An arduino based clock with Database when to set multiple Alarms

I have seen a lot of clock projects using arduino I've seen a talking clock with alarm, I am thinking of making a clock where in I can set up multiple times when the alarm will go off..

The Idea is for Thesis and Prototyping project..

The Clock will serve as a mini-alarm clock per room with different class schedules in it to be used in our university. Any Idea and help would be very much appreciated and welcomed. I was also thinking maybe it could be an alarm clock connected to the faculty office where there is a database of schedule per room and when lets say Math class is over in Room 1 the alarm will go off, kinda like a synced clock connected to the office.

PS: I have no experience with Arduino.. :|

So, go for it and do it!

You may have to think about how the different Arduinos get connected (Network, WiFi, ZigBee, etc.), what an alarm should trigger (playing some audio, blinking a light, etc.) and where you wanna hold the database (Arduino is probably not the right platform to hold a database).

Can it be something that is not reliant on a database but instead a stand alone Alarm, but multiple alarms are set up? I know this can be done easily via code but can it be done using something like a GUI or excel like program?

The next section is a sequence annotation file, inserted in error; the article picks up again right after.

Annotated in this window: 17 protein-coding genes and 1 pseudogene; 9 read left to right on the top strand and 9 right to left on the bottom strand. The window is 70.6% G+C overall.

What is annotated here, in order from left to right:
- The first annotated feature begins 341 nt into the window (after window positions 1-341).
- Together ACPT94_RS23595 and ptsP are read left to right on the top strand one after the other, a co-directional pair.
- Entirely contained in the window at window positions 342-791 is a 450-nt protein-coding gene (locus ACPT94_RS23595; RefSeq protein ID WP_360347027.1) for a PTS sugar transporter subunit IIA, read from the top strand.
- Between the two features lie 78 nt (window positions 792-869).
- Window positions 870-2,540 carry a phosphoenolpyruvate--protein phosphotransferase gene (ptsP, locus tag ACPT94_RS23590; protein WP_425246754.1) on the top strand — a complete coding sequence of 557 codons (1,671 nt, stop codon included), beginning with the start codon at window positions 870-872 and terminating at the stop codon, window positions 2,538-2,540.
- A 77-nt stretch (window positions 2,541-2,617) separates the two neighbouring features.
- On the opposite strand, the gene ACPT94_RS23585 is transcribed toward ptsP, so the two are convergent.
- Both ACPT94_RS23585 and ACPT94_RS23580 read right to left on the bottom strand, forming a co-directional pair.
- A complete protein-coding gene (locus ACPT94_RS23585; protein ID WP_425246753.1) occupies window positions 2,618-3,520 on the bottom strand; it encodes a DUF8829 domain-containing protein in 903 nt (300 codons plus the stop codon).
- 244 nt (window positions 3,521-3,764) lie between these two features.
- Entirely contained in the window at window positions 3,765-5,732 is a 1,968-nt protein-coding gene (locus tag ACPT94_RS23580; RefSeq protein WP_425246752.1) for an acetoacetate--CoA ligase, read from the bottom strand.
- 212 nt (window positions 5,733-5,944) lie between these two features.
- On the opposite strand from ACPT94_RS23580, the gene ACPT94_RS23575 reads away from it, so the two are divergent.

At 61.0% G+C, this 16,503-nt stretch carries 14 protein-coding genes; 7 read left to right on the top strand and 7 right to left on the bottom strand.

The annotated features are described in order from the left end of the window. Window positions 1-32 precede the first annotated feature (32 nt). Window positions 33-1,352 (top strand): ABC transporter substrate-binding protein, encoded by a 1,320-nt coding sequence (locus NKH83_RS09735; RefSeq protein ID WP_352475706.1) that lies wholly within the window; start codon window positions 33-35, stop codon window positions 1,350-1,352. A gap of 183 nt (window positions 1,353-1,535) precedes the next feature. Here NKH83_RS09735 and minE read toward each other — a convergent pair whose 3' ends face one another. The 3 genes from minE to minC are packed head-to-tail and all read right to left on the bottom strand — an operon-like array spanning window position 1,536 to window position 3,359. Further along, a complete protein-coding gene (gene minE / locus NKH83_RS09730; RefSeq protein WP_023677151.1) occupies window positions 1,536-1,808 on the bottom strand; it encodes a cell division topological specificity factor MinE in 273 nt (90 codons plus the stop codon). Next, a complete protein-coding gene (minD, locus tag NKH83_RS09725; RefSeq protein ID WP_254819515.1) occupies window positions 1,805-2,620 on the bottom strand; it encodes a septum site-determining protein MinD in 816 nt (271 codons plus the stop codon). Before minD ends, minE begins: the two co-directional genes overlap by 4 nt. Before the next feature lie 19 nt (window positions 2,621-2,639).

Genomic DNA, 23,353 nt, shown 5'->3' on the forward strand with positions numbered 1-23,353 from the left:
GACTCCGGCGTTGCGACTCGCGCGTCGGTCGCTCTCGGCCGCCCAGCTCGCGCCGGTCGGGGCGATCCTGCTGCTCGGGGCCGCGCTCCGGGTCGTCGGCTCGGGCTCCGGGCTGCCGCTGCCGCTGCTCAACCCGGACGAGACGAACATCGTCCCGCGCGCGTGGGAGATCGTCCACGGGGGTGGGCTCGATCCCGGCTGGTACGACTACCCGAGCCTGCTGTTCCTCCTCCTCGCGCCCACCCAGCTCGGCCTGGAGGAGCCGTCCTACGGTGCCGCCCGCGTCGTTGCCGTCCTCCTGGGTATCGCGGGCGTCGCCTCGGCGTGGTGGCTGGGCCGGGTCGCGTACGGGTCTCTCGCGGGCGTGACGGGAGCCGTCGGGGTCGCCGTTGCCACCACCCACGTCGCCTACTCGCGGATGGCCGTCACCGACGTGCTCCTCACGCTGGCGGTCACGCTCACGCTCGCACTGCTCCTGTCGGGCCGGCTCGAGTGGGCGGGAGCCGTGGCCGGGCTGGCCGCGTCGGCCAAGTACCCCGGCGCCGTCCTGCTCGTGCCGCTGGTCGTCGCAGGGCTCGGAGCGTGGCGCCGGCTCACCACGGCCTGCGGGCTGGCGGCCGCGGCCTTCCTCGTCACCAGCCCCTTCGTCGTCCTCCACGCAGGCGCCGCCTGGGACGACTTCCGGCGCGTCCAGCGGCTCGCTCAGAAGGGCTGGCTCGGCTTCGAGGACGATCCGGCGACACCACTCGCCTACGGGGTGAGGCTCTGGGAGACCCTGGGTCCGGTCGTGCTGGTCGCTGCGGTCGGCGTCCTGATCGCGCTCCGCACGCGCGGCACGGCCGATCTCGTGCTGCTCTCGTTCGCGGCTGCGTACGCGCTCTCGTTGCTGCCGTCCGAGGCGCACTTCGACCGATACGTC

Sure it can, it depends where you're skills are. It's probably not directly related to the Arduino world so for the GUI components you might have to ask in another forum.

You say you prefer a standalone solution, but it seems to me that the only sensible solution is one that is configured from the existing database. If your solution requires someone to manually replicate an existing calendar and keep it up to date, that's destined for the trash heap.

In my view the most sensible solution would be to have a PC application which schedules the alarm notifications based on the calendar. Access the calendar however you prefer - this sort of thing is very common and relatively simple to do on a PC (and much, much harder for an Arduino to do). It also gives you an accurate time source, and automatic timezone and DST management, which would be much harder to do on the Arduino. I'd suggest implementing the PC application as a web app, although you could write it as a fat client if you want. I suspect you'll find the web UI easier to develop and easier to use.

The only involvement for the Arduino would be outputting an alarm on command from the central server, and returning whatever form of acknowledgment or feedback that you decided to support.